Why thin film is being pushed out of India’s solar pump boom

A USD$74m push for solar pumps in India’s latest budget sounds like good news for PV. But there is scant reason why thin film might benefit, according to analysts.

“The climate in India certainly does give some advantages to thin film. But a...

A push to support solar pumps in India is unlikely to benefit thin film despite its leading position in the Indian market, analysts believe. Instead, a USD$74 million package announced in the country’s latest budget will likely favour nationally produced crystalline-silicon (c-Si) modules.

“The budget does not talk about the module technology used for water pumps,” says Madhavan Nampoothiri, found and director of the Indian energy analyst firm RESolve Energy Consultants.

“However, in order to be eligible for a subsidy for off-grid products, including water pumps, only indigenously manufactured PV modules can be used. Since there are no thin-film manufacturers in India, obviously it is an advantage for c-Si, from a policy perspective.”

The cash for solar pumps, announced by Finance Minister Arun Jaitley in recent weeks, was part of a limited number of measures that broadly supported the sector but stopped short of being game-changing measures, according to Bridge to India, another analyst firm.

Jaitley also unveiled $93m for Gigawatt-scale solar power projects but, wrote Bridge to India consultant Mudit Jain in a blog posting: “Going by the budgetary estimate, this would only be used for the initial feasibility studies and planning.”

Visionary budget

Jain adds: “Our score for the budget is 3/10. We think this budget is a disappointment for the solar sector. This is a surprise. Prime Minister Narendra Modi is widely regarded as a strong believer in solar. Many expected a more far-reaching, directional and visionary budget.”

Jaitley’s budget, which followed Modi’s election in May, left PV watchers wishing for policy moves such as an uptick in National Solar Mission targets or the removal of tariffs on manufacturing equipment and materials.

One of its stronger cards, however, was increasing support for solar in India’s agricultural sector, which accounts for almost a sixth of the country’s gross domestic product.

The budget allocation for pumps, which should cover 100,000 pumping stations, was accompanied by a further $18.5m for 1MW solar parks on canal banks. Nampoothiri does not see this as an opportunity for thin film, however.

“From a technology perspective, optimum utilisation of open spaces, without shade from trees, could tilt the balance in favour of c-Si, which obviously requires less space for the same wattage compared to thin film,” he points out.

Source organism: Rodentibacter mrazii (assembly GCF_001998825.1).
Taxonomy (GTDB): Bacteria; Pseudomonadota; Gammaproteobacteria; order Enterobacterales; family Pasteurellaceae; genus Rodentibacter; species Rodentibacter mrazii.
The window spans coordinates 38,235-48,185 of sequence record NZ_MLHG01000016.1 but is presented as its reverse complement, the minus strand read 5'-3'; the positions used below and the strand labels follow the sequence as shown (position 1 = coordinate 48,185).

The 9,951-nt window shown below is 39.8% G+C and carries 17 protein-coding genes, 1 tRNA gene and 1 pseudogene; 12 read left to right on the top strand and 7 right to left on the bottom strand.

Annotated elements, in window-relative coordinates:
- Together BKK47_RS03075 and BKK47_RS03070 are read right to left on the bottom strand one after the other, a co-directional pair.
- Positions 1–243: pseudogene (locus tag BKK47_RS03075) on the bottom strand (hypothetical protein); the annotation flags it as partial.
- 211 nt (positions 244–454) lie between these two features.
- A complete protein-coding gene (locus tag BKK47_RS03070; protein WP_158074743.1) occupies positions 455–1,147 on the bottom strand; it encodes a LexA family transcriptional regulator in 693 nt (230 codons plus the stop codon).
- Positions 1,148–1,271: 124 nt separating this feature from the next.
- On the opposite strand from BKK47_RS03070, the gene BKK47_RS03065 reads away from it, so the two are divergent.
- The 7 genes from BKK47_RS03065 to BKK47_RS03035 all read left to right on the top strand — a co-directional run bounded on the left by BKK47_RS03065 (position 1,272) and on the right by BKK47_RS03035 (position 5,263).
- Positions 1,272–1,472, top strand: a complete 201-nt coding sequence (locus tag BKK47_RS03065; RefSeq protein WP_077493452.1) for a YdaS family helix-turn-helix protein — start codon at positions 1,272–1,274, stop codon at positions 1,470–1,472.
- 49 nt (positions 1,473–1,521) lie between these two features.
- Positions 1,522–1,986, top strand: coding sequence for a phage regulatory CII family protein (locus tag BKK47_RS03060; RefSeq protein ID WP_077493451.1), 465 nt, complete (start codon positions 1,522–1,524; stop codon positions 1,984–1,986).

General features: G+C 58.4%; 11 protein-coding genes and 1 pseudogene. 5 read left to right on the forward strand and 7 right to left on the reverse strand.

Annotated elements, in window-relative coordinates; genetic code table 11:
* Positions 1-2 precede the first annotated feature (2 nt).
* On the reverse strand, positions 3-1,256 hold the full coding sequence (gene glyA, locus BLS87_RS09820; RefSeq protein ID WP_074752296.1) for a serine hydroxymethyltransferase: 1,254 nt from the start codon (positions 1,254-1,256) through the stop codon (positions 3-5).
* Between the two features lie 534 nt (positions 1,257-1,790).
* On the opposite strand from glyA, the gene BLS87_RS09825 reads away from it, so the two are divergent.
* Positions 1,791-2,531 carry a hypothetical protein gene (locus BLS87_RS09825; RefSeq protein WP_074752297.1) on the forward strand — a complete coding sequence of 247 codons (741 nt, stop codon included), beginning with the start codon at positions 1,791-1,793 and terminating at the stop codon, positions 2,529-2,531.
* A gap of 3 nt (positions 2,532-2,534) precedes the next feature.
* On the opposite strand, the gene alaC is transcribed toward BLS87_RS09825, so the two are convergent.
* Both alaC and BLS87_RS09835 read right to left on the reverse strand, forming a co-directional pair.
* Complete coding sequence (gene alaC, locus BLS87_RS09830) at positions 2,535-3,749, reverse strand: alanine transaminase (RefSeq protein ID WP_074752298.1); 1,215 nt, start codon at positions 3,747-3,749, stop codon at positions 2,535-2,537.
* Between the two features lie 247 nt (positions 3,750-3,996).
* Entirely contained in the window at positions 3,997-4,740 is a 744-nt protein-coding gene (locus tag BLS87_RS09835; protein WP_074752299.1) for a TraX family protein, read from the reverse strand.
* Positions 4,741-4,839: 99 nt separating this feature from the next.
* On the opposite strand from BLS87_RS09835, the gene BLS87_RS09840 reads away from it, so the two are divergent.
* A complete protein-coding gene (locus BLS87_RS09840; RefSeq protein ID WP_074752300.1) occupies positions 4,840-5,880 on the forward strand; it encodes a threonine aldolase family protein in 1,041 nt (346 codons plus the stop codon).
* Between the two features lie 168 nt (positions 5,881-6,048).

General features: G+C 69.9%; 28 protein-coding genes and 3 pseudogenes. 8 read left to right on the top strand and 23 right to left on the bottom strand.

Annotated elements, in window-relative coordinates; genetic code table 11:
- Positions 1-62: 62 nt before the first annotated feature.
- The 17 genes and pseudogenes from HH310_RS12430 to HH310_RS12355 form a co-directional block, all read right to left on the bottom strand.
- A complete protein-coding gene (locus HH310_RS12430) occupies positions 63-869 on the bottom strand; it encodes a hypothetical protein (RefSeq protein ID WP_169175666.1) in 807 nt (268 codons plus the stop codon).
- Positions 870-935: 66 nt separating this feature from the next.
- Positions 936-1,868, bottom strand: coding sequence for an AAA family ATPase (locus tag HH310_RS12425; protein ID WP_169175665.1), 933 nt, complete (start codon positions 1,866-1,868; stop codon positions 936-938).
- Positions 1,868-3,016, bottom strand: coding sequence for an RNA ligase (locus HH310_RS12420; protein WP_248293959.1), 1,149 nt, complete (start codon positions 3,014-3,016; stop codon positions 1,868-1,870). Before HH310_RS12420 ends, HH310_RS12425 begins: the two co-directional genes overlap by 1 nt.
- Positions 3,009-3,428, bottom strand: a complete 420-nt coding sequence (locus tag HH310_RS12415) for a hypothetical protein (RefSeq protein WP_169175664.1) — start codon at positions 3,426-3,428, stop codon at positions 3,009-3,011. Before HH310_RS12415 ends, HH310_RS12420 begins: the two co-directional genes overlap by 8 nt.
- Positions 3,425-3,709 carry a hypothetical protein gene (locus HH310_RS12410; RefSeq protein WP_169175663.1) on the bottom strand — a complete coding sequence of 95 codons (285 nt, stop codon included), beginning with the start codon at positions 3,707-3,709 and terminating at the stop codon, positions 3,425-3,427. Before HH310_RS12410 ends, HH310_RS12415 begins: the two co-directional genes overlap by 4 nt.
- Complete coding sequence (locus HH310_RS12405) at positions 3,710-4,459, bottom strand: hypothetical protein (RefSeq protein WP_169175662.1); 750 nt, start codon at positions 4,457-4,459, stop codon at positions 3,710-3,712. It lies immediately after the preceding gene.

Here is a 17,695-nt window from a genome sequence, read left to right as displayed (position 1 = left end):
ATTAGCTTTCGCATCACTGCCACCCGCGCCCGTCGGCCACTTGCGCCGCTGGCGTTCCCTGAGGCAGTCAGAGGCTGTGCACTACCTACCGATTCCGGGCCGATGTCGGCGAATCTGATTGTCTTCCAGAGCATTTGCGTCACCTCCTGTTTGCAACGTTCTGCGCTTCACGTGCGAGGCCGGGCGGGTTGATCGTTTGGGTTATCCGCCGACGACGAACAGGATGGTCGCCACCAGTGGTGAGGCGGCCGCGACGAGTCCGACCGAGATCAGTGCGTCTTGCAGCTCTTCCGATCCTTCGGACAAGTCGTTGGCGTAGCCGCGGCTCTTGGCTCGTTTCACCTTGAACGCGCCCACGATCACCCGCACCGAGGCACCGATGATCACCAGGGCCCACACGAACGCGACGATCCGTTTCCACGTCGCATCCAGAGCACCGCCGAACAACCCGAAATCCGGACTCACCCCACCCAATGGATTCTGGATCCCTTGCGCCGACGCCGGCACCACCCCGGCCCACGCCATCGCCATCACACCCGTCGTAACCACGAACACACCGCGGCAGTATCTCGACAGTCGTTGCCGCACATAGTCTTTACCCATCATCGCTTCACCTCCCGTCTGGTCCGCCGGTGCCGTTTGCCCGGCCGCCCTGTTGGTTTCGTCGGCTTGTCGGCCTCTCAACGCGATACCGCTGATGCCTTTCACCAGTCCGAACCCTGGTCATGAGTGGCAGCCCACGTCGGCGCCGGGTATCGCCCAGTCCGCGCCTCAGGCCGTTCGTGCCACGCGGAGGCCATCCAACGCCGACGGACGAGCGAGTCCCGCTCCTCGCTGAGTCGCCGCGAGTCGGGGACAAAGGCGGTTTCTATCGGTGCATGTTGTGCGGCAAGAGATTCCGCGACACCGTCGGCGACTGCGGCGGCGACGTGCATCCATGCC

Competitive edge

Dr Finlay Colville, vice president of NPD Solarbuzz, says thin film is losing its competitive edge across India in general, as a result of changes in the market.

“A lot of the market share that thin film had in India in the past was largely due to First Solar and several other suppliers from Asia Pacific,” he comments.

“A lot of that advantage, in particular for First Solar, was more a consequence of the fact that there were limitations on the crystalline supply and thin film was exempt from import duties. That’s now gone, and India is no longer seen as being a big opportunity for thin film.”

Instead, he says, the focus in the Indian solar market has shifted towards the creation of a national manufacturing industry. With no home grown thin-film makers to speak of, the technology is increasingly at a disadvantage.

This is even in spite of the fact that thin film is supposed to boast better performance than c-Si in India’s muggy climate. “I think the market share of thin film in India before wasn’t so much driven by the technology as the fact that First Solar had a large presence there,” Colville says.

Technology advantage

“The climate in India certainly does give some advantages to thin film. But a lot of it has been normalised now with the changes in regulations. I don’t think there is any technology advantage any more in India. It’s purely a case of competing with crystalline on price point.”

The only likely avenue for continuing thin film expansion in India is where specific developers are used to the technology and choose it over c-Si, or where manufacturers are willing to invest significant time and effort in promoting themselves and generating sales.

“If First Solar decides it wants to prioritise other geographies around the world over India then the opportunity for thin film collectively in India goes way down, regardless of the application,” believes Colville. 

When it comes to solar pumps, he adds: “I’d be surprised if there was any specific advantage. It’s a PV application first and foremost. What technology is used is secondary. I don’t think there’s anything to say thin film would be advantageous.”

Currently there is no indication of whether First Solar, or indeed any other thin-film maker, intends to push its products as the technology of choice for solar pumps.

cIn the absence of such a strategy, however, it is difficult to see how vendors will avoid the gradual drift towards c-Si that is already becoming evident across the rest of the Indian solar scene.